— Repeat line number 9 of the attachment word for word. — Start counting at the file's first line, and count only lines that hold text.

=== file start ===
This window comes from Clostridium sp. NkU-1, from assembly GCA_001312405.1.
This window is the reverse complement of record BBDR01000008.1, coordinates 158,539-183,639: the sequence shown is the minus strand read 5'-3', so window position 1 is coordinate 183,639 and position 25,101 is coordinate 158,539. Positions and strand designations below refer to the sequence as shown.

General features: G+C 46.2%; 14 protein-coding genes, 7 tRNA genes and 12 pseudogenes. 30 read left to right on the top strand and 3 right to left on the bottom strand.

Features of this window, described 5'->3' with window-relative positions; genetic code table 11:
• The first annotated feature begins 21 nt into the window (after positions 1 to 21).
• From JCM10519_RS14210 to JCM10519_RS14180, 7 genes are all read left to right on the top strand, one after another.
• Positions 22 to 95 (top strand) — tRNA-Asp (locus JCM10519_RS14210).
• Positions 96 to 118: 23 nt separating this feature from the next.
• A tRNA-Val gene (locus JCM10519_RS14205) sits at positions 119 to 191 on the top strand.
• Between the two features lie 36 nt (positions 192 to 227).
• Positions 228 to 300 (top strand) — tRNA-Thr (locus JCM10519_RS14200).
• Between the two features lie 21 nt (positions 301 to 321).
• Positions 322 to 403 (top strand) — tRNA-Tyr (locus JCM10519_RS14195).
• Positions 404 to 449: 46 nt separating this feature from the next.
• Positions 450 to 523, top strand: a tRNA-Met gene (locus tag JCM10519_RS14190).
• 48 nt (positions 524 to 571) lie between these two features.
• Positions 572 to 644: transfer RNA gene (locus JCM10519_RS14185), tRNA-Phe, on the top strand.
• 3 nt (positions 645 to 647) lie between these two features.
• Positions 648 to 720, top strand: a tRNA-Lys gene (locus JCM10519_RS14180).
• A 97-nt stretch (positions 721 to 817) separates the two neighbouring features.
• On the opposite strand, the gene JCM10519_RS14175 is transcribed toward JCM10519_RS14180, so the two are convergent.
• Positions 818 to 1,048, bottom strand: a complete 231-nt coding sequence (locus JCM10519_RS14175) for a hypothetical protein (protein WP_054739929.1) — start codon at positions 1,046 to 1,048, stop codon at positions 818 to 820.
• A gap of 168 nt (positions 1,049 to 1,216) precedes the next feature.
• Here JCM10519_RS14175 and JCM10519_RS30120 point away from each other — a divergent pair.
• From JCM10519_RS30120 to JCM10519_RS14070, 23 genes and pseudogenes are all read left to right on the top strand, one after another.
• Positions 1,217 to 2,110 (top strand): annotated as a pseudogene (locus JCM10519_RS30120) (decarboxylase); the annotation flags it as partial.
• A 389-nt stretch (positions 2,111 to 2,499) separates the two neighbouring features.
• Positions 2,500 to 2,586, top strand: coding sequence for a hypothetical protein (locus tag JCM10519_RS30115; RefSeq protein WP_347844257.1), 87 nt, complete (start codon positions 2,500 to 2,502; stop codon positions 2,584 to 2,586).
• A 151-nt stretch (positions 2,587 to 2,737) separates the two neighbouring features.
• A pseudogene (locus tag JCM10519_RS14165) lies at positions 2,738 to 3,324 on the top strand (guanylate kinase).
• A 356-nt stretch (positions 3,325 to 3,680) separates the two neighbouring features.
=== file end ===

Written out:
• A tRNA-Val gene (locus JCM10519_RS14205) sits at positions 119 to 191 on the top strand.